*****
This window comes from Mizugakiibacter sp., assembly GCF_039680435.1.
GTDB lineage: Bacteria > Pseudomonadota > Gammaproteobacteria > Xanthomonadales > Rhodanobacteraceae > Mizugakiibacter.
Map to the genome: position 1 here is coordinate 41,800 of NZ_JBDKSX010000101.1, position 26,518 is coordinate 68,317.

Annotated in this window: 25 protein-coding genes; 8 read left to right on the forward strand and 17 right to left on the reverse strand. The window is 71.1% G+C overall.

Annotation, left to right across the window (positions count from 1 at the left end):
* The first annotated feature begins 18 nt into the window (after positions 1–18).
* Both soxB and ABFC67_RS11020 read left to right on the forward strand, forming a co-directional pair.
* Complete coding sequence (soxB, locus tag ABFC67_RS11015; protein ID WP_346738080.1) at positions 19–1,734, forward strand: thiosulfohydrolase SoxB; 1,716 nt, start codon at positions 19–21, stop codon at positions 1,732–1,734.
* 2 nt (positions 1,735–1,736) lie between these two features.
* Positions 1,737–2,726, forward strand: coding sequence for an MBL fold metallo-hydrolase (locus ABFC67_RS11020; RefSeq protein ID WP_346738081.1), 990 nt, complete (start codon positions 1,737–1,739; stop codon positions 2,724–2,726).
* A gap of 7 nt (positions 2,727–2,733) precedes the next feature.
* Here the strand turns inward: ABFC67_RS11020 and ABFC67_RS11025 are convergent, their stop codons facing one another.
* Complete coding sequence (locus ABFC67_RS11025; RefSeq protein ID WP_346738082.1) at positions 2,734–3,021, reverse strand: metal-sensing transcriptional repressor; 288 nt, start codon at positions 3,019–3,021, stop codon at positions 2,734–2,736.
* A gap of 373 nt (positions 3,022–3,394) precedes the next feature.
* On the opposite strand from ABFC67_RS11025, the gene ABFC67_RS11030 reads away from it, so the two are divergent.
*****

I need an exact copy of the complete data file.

This window comes from Mizugakiibacter sp., assembly GCF_039680435.1.
GTDB lineage: Bacteria > Pseudomonadota > Gammaproteobacteria > Xanthomonadales > Rhodanobacteraceae > Mizugakiibacter.
Map to the genome: position 1 here is coordinate 41,800 of NZ_JBDKSX010000101.1, position 26,518 is coordinate 68,317.

Annotated in this window: 25 protein-coding genes; 8 read left to right on the forward strand and 17 right to left on the reverse strand. The window is 71.1% G+C overall.

Annotation, left to right across the window (positions count from 1 at the left end):
* The first annotated feature begins 18 nt into the window (after positions 1–18).
* Both soxB and ABFC67_RS11020 read left to right on the forward strand, forming a co-directional pair.
* Complete coding sequence (soxB, locus tag ABFC67_RS11015; protein ID WP_346738080.1) at positions 19–1,734, forward strand: thiosulfohydrolase SoxB; 1,716 nt, start codon at positions 19–21, stop codon at positions 1,732–1,734.
* 2 nt (positions 1,735–1,736) lie between these two features.
* Positions 1,737–2,726, forward strand: coding sequence for an MBL fold metallo-hydrolase (locus ABFC67_RS11020; RefSeq protein ID WP_346738081.1), 990 nt, complete (start codon positions 1,737–1,739; stop codon positions 2,724–2,726).
* A gap of 7 nt (positions 2,727–2,733) precedes the next feature.
* Here the strand turns inward: ABFC67_RS11020 and ABFC67_RS11025 are convergent, their stop codons facing one another.
* Complete coding sequence (locus ABFC67_RS11025; RefSeq protein ID WP_346738082.1) at positions 2,734–3,021, reverse strand: metal-sensing transcriptional repressor; 288 nt, start codon at positions 3,019–3,021, stop codon at positions 2,734–2,736.
* A gap of 373 nt (positions 3,022–3,394) precedes the next feature.
* On the opposite strand from ABFC67_RS11025, the gene ABFC67_RS11030 reads away from it, so the two are divergent.